French President Emmanuel Macron has openly had Turkey in his crosshairs for quite some time.
His unhappiness is rooted in Turkey’s growing influence in Syria, Libya and the Eastern Mediterranean at the expense of France. In North and Sub-Saharan Africa, too, Ankara been challenging Paris.
Experts overwhelmingly agree that Mr. Macron seeks to position himself as Europe’s main political head, in an attempt to use his populist foreign policy to silence critics at home.
This Turkish-French rivalry has naturally led to a war of words between Macron and President Recep Tayyip Erdoğan. The Frenchman, however, is not content to stop there. Much like Greek Prime Minister Kyriakos Mitsotakis, he would use the European Union to force Turkey’s hand.
Speaking to reporters ahead of the EuroMed7 summit, Macron urged all Europeans to adopt a “clear and determined” stance toward Erdoğan over what he called the latter’s “unacceptable behavior.” The French president’s objective is to form an EU-wide consensus on sanctions against Turkey between Sept. 24-25.
By claiming that Turkey was “no longer a partner in the Mediterranean,” Macron doubled down on his policy of alienation to position Turkey against Europe. The purpose of the statement may be to further French and Greek interests behind the smokescreen of European solidarity. It is also possible that France is taking initiatives to promote a “carrot and stick” approach vis-a-vis Turkey.
However, one thing, is clear: Turkey won’t backtrack on its rightful claims in the Eastern Mediterranean. If the bloc’s leaders do not correct their course, tensions in the Eastern Mediterranean could have lasting repercussions.
If European governments, which have offered a safe haven to terrorist groups like the PKK and the Gülenist Terror Group (FETÖ) in the past, fail to keep those like Macron, Mitsotakis and Austrian Premier Sebastian Kurz on a leash, the process of mutual alienation is likely to expedite.
Until now, shared economic interests have encouraged both Turkey and the EU to compartmentalize their relations. One must bear in mind, however, that potential sanctions are likely to fuel new and radical disagreements.
The Frenchman, who made clear his intention to exclude Turkey from Europe, cannot conceal his shamelessness by making a distinction between the Turkish people and Erdoğan – regardless of the fact that over 52% of Turkey’s electorate voted for their current president!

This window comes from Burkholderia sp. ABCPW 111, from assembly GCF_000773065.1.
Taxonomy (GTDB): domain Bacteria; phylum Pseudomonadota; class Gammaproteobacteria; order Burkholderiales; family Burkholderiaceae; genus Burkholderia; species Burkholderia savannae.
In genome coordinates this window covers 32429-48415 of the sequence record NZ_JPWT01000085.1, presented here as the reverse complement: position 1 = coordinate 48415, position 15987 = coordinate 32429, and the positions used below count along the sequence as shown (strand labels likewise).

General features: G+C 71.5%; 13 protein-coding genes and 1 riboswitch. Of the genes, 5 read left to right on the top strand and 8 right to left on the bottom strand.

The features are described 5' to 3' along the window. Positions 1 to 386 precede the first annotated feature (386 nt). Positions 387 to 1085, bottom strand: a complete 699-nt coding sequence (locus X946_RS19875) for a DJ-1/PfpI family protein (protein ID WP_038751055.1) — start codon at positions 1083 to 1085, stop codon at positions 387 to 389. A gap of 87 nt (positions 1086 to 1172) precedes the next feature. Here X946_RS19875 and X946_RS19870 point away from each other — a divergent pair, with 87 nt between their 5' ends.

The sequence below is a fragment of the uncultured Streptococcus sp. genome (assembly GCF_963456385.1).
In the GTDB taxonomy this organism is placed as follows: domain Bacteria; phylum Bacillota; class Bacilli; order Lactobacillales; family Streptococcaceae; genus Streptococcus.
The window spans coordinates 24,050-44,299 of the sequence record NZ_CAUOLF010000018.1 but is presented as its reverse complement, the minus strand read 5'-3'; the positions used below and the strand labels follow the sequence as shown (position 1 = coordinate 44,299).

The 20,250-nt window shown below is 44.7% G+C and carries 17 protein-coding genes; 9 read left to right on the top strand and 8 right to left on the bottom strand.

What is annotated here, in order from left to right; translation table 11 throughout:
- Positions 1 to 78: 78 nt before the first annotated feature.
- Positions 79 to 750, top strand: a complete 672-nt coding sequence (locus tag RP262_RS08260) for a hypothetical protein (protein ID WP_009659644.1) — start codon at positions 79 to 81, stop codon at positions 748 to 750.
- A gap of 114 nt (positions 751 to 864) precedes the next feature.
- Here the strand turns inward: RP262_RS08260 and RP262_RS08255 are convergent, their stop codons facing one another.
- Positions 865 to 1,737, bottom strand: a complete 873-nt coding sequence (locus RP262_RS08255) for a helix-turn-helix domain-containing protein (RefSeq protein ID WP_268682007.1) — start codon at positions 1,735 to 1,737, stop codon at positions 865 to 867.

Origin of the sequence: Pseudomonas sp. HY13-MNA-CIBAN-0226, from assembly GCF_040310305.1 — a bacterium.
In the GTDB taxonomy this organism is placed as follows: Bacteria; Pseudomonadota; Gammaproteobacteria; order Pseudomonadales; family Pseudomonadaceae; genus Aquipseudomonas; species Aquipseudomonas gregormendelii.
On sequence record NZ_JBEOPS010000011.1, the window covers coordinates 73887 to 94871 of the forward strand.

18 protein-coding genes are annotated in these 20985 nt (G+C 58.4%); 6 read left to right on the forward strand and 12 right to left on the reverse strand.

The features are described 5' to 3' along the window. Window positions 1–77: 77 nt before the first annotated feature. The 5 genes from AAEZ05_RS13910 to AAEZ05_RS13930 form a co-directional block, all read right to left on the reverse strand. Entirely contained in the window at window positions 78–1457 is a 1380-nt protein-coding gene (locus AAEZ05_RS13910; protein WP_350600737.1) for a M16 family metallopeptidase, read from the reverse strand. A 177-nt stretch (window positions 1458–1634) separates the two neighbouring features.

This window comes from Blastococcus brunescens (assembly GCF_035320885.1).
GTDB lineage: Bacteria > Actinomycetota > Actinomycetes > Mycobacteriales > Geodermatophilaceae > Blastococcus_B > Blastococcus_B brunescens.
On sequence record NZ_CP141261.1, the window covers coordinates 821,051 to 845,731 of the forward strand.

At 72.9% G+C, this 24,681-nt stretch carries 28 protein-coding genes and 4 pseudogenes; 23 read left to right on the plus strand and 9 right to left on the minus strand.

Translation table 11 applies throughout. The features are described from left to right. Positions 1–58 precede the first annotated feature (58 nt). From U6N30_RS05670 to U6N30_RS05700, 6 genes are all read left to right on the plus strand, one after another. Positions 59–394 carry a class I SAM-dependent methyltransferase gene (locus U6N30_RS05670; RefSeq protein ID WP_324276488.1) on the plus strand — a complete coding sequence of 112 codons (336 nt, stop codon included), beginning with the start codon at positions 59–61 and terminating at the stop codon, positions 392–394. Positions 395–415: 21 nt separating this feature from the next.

Does Macron really believe that the Turkish people would get behind France’s selfishness? Does he really think that telling the Turks to back down, to further French or Greek interests, would somehow mount pressure on Erdoğan? Does he expect the Turkish people to turn their backs on the president, who happens to serve a very legitimate cause? Should they simply ignore that Erdoğan fights for Turkey’s historic and national interests, just because some Westerners don’t think that they can entertain dialogue with a Turkish president?
Sure, we are all aware of Macron’s vanity. We have seen his colonial fantasies in his most recent trip to Lebanon. To add insult to injury, the Frenchman endorsed Charlie Hebdo’s anti-Muslim provocations as “liberty” to position himself as an opponent of Islam.
If Germany, together with eastern and southern European nations, were to jump on the French bandwagon, however, it would spell disaster in Europe.
I have been saying for some time that turning Europe into Turkey’s “other” would cause serious problems. Turkey’s vested interests in the Eastern Mediterranean amount to an existential matter for the Turkish people.
Let us hope that Germany will quit this game of good cop-bad cop without further delay and take the initiative for the sake of Europe’s future. Let us hope that the required unanimity pushes the EU toward more sensible decisions between Sept. 24-25.
By following Macron and Mitsotakis’ lead in confronting Turkey, European leaders may elevate the Eastern Mediterranean question into an existential issue for the Turks.
[Daily Sabah, 14 September 2020]